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To this point, William Nylander’s career hasn’t been memorable in any way. He is an elite NHL player, but not yet among the very best. He’s never won anything or made waves.

That’s fitting to change. Nylander is on the cusp of becoming hockey’s greatest financial martyr, greatest bonehead, greatest flip-flopper, or some combination thereof.

Nylander has three weeks until a Dec. 1 deadline to re-sign with the Maple Leafs ends his season, by rule. Nylander wants something in the neighbourhood of US$8-million per annum. The Leafs would like to put him in the same neighbourhood, but in a house that needs minor repairs – say, US$6-million or so.

When you’re a 22-year-old NHL star with 12 or 14 more playing years to look forward to, that’s walking-around money. As long as you’re not planning to plow everything you’ve got into a chain of Swedish honky-tonk bars, a few million this way or that is meaningless.

This is where the prevailing wisdom comes in (the prevailing wisdom being what people who will never earn a million dollars think a person who does earn that kind of money should do).

The prevailing wisdom is that Nylander will cave before the end of November because, if he doesn’t, he is giving up a boatload of cash he can never earn again. To most of us, that’s offensive.

Who squanders money on principle? People who are above it. This is why the poor hate the rich – not because the latter have money, but because they will never know what it’s like to need money.

The prevailing wisdom also supposed that Nylander would give in at every juncture of this staring contest – during the off-season; during training camp; just before the season started; just after the season started; and, finally, once it was proved that his absence doesn’t materially affect Toronto’s ability to win hockey games.

Once the season began, Toronto’s results steadily whittled away at Nylander’s leverage. At this point, the club he started out with has become a toothpick. And yet, Nylander hasn’t budged.

The only sort of money I’m willing to leave on the table is a tip, but you have to give the kid this much – he’s a stump.

Back in the day, Mark Messier thought he was worth more than the US$1.2-million he was getting from the Edmonton Oilers, so he demanded a trade. He got that.

Then he thought he was worth more than the US$2.6-million he was getting from the New York Rangers, so he demanded an improved deal. He got that, too.

That doesn’t make Messier a bad guy. It makes him a good judge of his own value. Nylander isn’t.

Messier picked fights he knew he could win.

Nylander hasn’t.

Messier picked those fights at a point in his career when he’d already won Cups and secured his legacy.

Nylander definitely has not.

Which is why I admire Messier for his smarts, but not his pluck; and Nylander for the reverse of the two.

Taking a principled stand on whether you will make X-million dollars versus Y-million dollars doesn’t make you brave. It makes you stupid in a way people can sympathize with. You’re the guy who won’t bend, even when it’s in your own best interest.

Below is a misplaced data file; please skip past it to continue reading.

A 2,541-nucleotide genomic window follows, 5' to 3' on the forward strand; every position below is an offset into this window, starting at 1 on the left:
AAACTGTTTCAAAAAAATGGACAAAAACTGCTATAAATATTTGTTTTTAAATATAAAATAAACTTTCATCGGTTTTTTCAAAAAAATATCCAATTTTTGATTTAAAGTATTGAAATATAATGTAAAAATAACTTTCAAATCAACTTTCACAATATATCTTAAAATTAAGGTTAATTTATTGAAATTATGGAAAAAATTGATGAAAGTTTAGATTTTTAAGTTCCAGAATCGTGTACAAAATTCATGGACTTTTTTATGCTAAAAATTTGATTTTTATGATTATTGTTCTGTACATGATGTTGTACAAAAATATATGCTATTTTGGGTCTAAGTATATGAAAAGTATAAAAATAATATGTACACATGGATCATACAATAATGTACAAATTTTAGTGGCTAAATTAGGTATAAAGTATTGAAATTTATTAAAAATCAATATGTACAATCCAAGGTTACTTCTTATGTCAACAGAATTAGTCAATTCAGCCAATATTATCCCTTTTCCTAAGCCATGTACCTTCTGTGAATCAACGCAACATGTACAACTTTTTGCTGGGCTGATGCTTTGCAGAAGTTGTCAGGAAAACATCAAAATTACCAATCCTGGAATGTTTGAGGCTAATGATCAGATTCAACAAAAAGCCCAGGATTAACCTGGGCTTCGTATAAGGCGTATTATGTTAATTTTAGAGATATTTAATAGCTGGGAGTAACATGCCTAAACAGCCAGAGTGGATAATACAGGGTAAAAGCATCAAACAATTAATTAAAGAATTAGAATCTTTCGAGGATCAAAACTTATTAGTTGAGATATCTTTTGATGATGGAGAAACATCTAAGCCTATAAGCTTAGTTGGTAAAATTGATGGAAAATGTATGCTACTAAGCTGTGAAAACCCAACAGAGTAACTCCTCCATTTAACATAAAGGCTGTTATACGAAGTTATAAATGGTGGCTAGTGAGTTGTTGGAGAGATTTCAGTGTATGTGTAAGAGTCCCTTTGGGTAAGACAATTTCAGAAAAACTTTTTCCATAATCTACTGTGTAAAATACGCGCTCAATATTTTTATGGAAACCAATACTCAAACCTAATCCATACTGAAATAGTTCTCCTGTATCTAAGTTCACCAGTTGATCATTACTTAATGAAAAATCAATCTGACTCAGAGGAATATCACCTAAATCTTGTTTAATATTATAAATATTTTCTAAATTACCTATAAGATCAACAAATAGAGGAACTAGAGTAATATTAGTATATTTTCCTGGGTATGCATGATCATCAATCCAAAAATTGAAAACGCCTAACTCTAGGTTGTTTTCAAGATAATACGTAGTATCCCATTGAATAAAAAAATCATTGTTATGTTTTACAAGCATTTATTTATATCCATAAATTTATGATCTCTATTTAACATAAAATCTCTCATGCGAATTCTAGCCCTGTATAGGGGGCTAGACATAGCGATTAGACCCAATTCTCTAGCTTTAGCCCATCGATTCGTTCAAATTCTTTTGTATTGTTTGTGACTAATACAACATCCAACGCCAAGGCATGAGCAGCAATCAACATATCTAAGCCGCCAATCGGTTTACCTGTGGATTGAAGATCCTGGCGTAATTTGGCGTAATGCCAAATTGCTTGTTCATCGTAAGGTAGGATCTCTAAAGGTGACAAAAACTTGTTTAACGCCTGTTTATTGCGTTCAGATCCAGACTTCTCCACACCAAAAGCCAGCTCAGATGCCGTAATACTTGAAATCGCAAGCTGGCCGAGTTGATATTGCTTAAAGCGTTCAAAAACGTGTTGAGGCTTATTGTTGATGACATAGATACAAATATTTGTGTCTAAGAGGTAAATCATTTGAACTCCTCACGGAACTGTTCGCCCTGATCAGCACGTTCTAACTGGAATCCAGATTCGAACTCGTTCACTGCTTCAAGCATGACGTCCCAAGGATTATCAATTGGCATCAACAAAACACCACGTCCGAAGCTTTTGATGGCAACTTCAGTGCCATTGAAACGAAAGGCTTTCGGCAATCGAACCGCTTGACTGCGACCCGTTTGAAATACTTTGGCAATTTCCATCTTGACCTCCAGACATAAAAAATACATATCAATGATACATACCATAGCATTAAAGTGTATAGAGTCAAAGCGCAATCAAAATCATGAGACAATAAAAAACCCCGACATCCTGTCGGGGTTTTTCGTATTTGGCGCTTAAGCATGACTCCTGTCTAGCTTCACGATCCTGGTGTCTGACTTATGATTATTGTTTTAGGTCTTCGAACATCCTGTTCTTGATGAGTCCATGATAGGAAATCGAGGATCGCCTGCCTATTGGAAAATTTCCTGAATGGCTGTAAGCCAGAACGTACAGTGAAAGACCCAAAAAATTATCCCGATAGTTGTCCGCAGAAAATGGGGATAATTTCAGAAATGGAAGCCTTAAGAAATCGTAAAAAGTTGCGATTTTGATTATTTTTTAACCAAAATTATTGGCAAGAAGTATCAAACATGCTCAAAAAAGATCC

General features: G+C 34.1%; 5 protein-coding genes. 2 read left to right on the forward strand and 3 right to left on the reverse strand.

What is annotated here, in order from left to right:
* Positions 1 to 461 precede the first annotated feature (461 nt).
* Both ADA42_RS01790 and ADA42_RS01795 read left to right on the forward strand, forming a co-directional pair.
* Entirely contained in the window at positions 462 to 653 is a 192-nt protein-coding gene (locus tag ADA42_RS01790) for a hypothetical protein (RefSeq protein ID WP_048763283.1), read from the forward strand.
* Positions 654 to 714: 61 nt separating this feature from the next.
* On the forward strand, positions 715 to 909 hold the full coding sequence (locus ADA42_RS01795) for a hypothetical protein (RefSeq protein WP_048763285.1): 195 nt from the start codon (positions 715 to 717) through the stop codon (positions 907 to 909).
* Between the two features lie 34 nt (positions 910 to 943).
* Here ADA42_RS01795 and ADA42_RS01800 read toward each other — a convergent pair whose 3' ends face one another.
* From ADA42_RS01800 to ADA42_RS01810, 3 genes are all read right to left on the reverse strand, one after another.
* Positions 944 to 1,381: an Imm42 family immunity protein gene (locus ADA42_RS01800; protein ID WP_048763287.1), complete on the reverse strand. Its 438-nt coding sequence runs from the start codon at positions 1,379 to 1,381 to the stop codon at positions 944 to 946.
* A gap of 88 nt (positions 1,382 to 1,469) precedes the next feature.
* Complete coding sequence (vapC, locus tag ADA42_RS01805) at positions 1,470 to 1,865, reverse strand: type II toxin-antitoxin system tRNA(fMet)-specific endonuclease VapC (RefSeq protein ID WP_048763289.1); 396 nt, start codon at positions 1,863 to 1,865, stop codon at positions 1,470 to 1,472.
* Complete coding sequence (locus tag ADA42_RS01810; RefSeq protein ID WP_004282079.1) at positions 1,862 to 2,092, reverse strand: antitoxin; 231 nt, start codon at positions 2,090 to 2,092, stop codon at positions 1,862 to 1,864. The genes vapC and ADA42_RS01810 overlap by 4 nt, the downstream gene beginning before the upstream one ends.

All of us would like to think we are that person. Usually right after we’ve bent.

So while not one single human feels bad for Nylander in all this, very few have been willing to take shots at him over it.

Nylander helped himself by resisting the urge to lobby in public. An NHLer cannot complain about money without seeming to ask people who actually work for a living to feel sorry for them. That’s the mistake Alexei Yashin made. Over and over again.

Nylander’s relative silence has allowed him to maintain some goodwill, and guarantees that when he returns, fans will forget quickly and move on. That’d be the right play. Take it up to the final hours, capitulate and fall back on the ‘I just love the game/the franchise/my teammates too much to put myself first’ excuse. (Though he’s spent all this time quite reasonably putting himself first.)

That’s probably how it will end up.

But it’d be fun to watch it go the other way. For Nylander to remain a refusenik, to lose the season, to say nothing and spend the year in seclusion in Stockholm like some ultrafit Howard Hughes.

That’s not to say that the desired result is seeing Nylander humbled or the Leafs hobbled. But if you’re going to commend hockey players for taking on The Man, once in a while one of them has to go all the way with it.

Nylander’s got close. Even now, his refusal is pointless. He wants to be paid like a top-30 player when he is demonstrably not that good. Giving in to him would spin the Leafs into a series of contractual Sophie’s Choices that get worse as they go on. The team is winning without him and saving money at the same time.

Usually, when two people play chicken, both have cars. Nylander is running toward the Leafs’ headlights, apparently hoping the team will turn because … well, who knows why he thinks that? Continuing on with this fight is pointless.

That’s become the point.

The best storyline in sport is Davids vs. Goliaths. There’s nothing we love better than someone winning an unwinnable battle. People are always on the side of the little guy.

Nylander isn’t little in all of this. However this ends, he is already very well off and will end up rich. His career will pick up at some point, and go on successfully for many years.

But he is still littler. He’s about to do something no one in his position ever does – pick a fight they can’t win and, even after being beaten, refuse to stop swinging.

It’d be impossible to agree with. No sensible observer would.

On the other hand, for all of us who have at some point in life sold ourselves short, it’d be even more impossible not to respect.

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